While the Covid-19 pandemic hits and reshapes companies, industries, national economies, and our society in previously unthinkable ways, business leaders need to think beyond survival to the opportunities this crisis might create, not only for their own organizations but the greater good. Chief among these is a chance to hire talented people at a time when they might have trouble finding or keeping jobs elsewhere.
According to The Economist, four-fifths of CEOs worry about skill shortages — up from half in 2012 — while outside hiring at the top reached record highs, causing business for large global search firms to increase by 9% to 15% last year.
Now, many companies are laying off workers and downsizing. Some sectors are collapsing. It seems an unprecedented number of people, around the world, from new graduates to seasoned veterans, will be looking for employment. At the same time, a major force that had been fueling the intensity of the war for talent — globalization — might recede. As companies revisit their international expansion strategies and cross-border business practices, workers are recalculating their personal purpose and individual and family priorities, with serious implications for their geographic and work preferences and travel habits.
The pool of available talent is suddenly both changing and expanding, and visionary leaders can make the most of it, preparing the ground for post-crisis recovery and growth. As management guru Jim Collins has shown us, making the leap from good to great starts with getting the right people on the bus.
Throughout history, economic hardships have created windows in which exceptional employees and leaders are widely available for a limited time. In the late 1940s, for example, many organizations were struggling. At Hewlett-Packard, the fledgling electronic equipment maker that would eventually become one of America’s best-known technology companies, business was slow, and finances strained. But as legions of great engineers streamed out of closing or soon-to-close U.S. military labs, HP’s legendary founders Bill Hewlett and Dave Packard realized they could not let such an amazing hiring opportunity pass them by. When asked how they could afford to keep taking on new people in those difficult years, their answer was simple: “How could we afford not to!” Years later, when asked about the biggest contributor to HP’s success over the years, they routinely cited their willingness to invest in talent no matter the external economic climate.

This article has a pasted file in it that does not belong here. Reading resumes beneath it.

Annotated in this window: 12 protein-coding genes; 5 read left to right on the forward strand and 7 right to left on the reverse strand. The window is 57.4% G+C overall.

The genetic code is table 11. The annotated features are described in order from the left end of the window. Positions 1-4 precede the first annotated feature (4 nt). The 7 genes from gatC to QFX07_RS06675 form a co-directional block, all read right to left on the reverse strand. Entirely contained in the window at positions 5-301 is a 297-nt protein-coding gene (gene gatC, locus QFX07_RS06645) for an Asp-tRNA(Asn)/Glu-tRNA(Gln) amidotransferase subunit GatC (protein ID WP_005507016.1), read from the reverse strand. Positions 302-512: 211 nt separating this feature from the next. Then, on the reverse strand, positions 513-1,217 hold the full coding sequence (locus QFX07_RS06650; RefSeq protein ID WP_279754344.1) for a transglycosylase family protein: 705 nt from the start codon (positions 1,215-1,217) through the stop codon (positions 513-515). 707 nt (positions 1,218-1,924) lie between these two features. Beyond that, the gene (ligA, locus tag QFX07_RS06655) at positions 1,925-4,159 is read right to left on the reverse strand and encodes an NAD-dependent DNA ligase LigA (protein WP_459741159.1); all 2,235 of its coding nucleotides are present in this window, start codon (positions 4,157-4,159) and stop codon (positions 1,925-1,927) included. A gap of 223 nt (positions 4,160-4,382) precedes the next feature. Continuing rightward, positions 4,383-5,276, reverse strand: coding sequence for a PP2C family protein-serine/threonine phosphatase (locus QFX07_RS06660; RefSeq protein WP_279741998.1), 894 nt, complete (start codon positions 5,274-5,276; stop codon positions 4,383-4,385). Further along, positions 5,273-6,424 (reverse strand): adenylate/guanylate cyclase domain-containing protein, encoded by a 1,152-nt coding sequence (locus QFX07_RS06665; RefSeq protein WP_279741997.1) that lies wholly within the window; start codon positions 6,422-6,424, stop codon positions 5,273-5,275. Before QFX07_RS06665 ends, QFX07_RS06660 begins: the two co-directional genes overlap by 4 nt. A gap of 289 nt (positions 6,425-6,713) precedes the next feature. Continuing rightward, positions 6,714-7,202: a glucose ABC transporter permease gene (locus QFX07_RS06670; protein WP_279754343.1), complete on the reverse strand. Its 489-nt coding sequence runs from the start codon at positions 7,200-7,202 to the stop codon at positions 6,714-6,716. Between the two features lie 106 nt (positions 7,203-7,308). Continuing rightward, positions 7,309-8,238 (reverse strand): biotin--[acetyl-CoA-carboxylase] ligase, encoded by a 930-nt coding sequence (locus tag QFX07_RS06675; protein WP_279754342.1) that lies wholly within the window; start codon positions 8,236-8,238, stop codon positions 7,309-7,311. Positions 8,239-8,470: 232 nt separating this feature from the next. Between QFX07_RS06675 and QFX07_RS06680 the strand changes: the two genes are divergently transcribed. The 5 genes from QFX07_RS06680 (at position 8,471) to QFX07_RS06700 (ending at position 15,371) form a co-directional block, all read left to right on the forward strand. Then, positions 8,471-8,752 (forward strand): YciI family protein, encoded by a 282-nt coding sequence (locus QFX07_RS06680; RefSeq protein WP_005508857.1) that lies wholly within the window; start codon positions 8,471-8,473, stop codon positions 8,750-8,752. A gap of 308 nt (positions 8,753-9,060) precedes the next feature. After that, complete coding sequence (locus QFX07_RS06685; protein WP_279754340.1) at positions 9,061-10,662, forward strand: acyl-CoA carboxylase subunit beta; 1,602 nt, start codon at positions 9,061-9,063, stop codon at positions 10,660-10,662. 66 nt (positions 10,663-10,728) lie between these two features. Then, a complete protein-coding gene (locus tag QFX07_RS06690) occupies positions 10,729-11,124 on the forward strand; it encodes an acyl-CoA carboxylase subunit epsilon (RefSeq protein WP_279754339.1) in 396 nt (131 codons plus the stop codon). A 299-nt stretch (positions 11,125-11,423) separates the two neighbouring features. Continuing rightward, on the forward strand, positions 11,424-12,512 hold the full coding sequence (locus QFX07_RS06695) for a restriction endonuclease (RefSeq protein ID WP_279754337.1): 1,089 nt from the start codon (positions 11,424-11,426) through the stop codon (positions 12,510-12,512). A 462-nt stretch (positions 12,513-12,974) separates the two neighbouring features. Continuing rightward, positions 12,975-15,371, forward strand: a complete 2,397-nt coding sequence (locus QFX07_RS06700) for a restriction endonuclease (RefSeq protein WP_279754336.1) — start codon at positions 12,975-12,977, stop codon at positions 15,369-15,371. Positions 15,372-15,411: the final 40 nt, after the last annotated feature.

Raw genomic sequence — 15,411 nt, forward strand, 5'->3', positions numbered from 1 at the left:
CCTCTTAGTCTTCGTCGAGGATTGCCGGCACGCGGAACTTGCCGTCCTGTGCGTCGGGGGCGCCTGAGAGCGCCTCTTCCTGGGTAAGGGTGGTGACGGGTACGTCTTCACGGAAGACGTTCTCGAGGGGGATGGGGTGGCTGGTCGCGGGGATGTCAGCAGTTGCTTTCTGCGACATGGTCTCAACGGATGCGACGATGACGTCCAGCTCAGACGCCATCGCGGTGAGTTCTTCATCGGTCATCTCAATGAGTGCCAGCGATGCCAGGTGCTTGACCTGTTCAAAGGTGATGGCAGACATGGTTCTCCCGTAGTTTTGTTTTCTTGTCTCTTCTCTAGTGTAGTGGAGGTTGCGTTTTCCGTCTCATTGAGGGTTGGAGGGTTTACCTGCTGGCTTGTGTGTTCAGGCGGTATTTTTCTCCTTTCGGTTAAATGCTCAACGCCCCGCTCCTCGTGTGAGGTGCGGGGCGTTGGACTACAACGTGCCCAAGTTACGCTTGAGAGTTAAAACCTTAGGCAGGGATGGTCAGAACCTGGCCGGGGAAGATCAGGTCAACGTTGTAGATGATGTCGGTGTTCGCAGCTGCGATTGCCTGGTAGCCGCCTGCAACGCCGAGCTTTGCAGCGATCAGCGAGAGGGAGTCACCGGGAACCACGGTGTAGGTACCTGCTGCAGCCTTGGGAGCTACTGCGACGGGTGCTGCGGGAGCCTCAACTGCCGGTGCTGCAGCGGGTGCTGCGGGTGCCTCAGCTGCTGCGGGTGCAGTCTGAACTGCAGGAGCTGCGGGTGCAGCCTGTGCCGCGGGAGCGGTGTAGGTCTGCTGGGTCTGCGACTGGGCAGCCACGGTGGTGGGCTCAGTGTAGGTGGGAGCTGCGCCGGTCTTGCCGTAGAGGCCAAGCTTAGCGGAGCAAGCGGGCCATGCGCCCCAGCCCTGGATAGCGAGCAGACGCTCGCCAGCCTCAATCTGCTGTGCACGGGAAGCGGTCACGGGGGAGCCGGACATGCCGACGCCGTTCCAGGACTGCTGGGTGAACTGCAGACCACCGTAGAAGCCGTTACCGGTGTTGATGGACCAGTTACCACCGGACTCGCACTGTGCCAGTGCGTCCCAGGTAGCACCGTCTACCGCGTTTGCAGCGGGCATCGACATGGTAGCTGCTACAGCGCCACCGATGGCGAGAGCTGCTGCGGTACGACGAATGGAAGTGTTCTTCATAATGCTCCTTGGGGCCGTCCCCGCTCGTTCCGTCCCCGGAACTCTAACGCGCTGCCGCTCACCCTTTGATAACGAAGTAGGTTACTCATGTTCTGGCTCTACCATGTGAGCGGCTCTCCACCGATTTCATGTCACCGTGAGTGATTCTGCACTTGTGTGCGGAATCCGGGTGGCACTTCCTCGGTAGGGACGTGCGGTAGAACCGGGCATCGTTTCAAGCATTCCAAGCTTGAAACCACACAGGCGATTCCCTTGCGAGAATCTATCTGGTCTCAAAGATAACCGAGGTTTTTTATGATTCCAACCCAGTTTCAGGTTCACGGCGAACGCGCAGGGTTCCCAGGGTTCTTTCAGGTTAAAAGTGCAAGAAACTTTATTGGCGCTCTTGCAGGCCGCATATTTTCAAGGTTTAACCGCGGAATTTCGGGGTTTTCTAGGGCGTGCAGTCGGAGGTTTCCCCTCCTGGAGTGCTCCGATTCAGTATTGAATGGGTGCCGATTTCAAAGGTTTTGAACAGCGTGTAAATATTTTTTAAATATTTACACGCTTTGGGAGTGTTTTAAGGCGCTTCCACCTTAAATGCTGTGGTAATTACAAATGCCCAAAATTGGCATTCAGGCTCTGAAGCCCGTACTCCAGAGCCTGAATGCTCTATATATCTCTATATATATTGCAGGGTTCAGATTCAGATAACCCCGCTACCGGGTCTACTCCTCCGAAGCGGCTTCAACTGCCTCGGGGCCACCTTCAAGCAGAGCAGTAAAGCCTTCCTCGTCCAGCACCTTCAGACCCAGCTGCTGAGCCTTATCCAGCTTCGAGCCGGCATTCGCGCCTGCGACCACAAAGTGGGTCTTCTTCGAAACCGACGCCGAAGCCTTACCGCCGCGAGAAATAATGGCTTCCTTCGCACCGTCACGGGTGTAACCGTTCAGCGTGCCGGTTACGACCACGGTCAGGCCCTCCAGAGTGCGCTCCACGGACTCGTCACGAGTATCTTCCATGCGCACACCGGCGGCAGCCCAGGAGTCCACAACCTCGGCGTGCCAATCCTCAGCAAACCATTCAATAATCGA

While most of us become short-sighted and irrational during crises, the best leaders and organizations stay calm and use them to their advantage, sprinting away from their competitors and never looking back. To use another analogy, they bring in architects to plan the new building even as the firefighters work to save the old one.
Harvard Business School’s Ranjay Gulati, Nitin Nohria, and Franz Wohlgezogen considered the benefits of this kind of long-term thinking in an analysis of 4,700 companies across the last three recessions. They discovered that 9% were able to come out in much better positions than they entered because of their “progressive” focus. They did cut back but were extremely selective about when and where they did so and, more importantly, they continued to make strategic investments. Rather than thinking in “either/or” terms — you’re either hiring or you’re downsizing — they, like HP following the war, embraced the “and,” understanding they could do both things if they were smart about it.
Unfortunately, most companies make the mistake of uniformly freezing hiring in downturns. During the 2008 global financial crisis, BCG and the European Association for People Management surveyed 3,400 executives, including 90 senior human resources leaders in more than 30 countries, to see how they were responding. The most frequent action (or reaction) was to scale back recruiting. At the same time, survey participants rated the selective hiring of high-performing employees from competitors as one of the three most effective responses to the previous crisis (from a list of 22) and the one with the best impact on employee commitment. This irrationality is widespread. Those who stay rational can capitalize on it.
Seizing the Opportunity
So, how should visionary leaders go about capturing this once-in-a-century hiring opportunity? Through urgent and disciplined engagement in several initiatives:
Ask your top leaders to list three to five great players they would have liked to have hired over the past five years and then check in with those people.